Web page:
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Article
January 1945

EVALUATION OF GELATIN AND PECTIN SOLUTIONS AS SUBSTITUTES FOR PLASMA IN THE TREATMENT OF SHOCKHISTOLOGIC CHANGES PRODUCED IN HUMAN BEINGS

Author Affiliations

U.S.N.R.; MEDICAL CORPS, ARMY OF THE UNITED STATES; CHICAGO
Director of Laboratories of Cook County Hospital and of the Hektoen Institute for Medical Research, on leave of absence.; Abbott Fellow, Department of Surgery, Northwestern University Medical School.; Director of Department of Therapeutics, Cook County Hospital, on leave of absence.; From the Hektoen Institute for Medical Research and the Departments of Surgery and Therapeutics, Cook County Hospital.

Arch Surg. 1945;50(1):34-45. doi:10.1001/archsurg.1945.01230030037005
Abstract

A substitute for plasma in the treatment of shock ideally should increase the reduced blood volume without producing significant untoward effects. Only the presence of large molecules which retain the injected fluid within the circulation produces a sustained rise of the blood volume. Such hydrophilic colloidal solutions have been observed to produce undesirable side effects; therefore, these side effects should be evaluated before the solutions are used as plasma substitutes.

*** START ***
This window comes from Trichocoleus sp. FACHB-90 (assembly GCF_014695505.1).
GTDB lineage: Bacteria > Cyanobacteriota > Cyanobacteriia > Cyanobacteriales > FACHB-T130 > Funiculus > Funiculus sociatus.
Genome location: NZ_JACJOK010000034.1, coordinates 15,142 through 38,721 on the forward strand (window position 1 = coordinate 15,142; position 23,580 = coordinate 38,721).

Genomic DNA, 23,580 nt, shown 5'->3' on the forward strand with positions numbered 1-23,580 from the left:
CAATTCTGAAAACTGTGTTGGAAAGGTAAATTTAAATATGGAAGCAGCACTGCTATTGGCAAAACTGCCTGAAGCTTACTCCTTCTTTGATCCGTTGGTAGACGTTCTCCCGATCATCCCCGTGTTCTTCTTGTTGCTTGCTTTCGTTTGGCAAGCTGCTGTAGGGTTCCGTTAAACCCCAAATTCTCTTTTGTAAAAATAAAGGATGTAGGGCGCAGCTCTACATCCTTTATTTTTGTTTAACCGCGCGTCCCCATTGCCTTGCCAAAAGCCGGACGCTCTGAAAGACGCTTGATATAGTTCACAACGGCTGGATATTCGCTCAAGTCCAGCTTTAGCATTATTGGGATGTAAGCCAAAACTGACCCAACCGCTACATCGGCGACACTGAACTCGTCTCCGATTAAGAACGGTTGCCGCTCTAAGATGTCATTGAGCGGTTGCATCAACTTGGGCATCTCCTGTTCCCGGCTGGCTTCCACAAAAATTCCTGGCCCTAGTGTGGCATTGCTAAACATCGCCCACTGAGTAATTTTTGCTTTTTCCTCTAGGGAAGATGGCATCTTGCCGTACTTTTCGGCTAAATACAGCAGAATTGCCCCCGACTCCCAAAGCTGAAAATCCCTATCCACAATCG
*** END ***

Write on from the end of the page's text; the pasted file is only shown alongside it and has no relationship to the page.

Increase of the blood volume with solutions devoid of red cells reduces the red cell concentration, as measured by the hemoglobin concentration or the hematocrit value. Hemodilution is easily recognized by simple laboratory methods, which are sufficiently accurate for clinical evaluation to substitute for the elaborate methods for determination of the blood volume. The production of hemodilution then can be used as a criterion for the efficiency of a plasma substitute in the treatment of shock.

Among the undesirable effects

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